Lessons for Failure


           Perhaps the only way to succeed is from failure. In dividing my entire life into the categories of accomplishment and disappointment, I have noticed that sometimes the many, less important achievements are more impressive than that one great triumph.

            I was approaching the conclusion of my junior year and, like all high school students, I was hysterical about taking the dreaded ACT test. I worked to better myself in all four areas of Science, Mathematics, Reading, and English. I studied day and night to make sure that I would meet or exceed in every category because my conscience kept me aware of the disappointments that would arise if I received poor test scores. A month later, after the test scores were submitted, I received a letter in the mail with my final ACT progress report: Failure. I didn’t meet my expectations on any of the categories, and my reading score was weak. There is absolutely no worse feeling than knowing you have let yourself down, especially with the most important test of your life. Yet looking back on my catastrophe, I realize that even though my goals were not met, I still have the capability to be as successful as I desire.

            As a result, I came to the conclusion that my success should be based on all of my outstanding achievements. After all, I’m president of the National Honors Society and the Student Council, and I was president of my class from freshman to junior year. On top of that, I have developed skills in athletics, music, and academics. I have a 4.0 GPA, and I’m enrolled in advance placement literature, chemistry, and calculus. Plus, my course selection for all four years of high school has been extremely demanding which shows my superb skills in time management. Athletically, I have received a level one cross-fit training certification, and I spend six days a week training young athletes at a local gym. I’ve participated in baseball, basketball, and Olympic weight lifting while working to expand my knowledge of music in jazz band and chorus. It almost seems unfair to judge my successes based on one test score, when my life taken as a whole appears to be off the charts.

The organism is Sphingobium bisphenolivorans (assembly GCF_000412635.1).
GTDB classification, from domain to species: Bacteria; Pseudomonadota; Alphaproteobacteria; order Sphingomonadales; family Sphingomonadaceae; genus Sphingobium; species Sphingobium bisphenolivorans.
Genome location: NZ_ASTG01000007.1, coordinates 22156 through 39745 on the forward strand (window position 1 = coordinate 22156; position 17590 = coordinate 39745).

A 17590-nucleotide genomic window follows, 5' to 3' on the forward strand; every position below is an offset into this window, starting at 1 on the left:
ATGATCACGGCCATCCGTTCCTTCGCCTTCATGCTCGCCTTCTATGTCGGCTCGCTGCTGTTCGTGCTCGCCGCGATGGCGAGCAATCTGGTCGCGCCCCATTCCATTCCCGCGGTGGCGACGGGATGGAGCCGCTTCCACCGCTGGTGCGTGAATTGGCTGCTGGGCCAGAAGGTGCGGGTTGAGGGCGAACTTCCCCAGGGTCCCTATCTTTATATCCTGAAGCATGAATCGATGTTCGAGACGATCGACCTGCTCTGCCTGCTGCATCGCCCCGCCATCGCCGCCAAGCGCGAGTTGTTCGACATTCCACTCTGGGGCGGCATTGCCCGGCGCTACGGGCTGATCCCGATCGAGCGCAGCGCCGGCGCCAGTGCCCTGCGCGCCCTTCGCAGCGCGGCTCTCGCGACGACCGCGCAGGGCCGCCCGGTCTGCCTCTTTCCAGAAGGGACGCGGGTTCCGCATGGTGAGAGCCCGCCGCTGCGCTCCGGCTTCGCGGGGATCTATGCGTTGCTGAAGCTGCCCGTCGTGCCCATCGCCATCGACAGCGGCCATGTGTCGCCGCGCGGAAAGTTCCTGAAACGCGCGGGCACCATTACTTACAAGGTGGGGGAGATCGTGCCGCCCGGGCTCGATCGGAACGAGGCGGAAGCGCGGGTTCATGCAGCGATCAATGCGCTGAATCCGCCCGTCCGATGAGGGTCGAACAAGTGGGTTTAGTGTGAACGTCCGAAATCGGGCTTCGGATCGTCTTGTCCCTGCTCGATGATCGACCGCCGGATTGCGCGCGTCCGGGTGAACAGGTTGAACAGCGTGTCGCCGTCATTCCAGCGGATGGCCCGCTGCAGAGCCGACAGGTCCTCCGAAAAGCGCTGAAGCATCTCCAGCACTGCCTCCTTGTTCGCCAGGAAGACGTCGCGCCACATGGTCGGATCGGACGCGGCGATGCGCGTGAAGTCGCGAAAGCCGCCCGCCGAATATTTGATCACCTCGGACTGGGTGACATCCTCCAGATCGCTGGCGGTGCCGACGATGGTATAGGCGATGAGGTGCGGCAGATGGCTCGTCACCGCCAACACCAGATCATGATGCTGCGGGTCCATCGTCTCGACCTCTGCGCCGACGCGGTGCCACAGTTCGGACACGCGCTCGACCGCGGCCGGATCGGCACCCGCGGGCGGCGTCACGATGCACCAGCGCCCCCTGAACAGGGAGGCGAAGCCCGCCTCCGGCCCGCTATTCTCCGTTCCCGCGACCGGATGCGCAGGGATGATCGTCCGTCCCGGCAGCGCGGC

Thus, after comparing my feats to my faults, I can firmly consider my life as a major accomplishment. I’ve learned that I will succeed in life based on how I develop my weaknesses and how I maintain my strengths. In life, what I have achieved is not going to be forgotten because of one test score. Instead it will reveal the quality of my character. This test has taught me to focus on the little things in life and be confident that they will help shape the more prodigious successes. My ACT predicament will slowly fade over time, but my various achievements will soon take its place.

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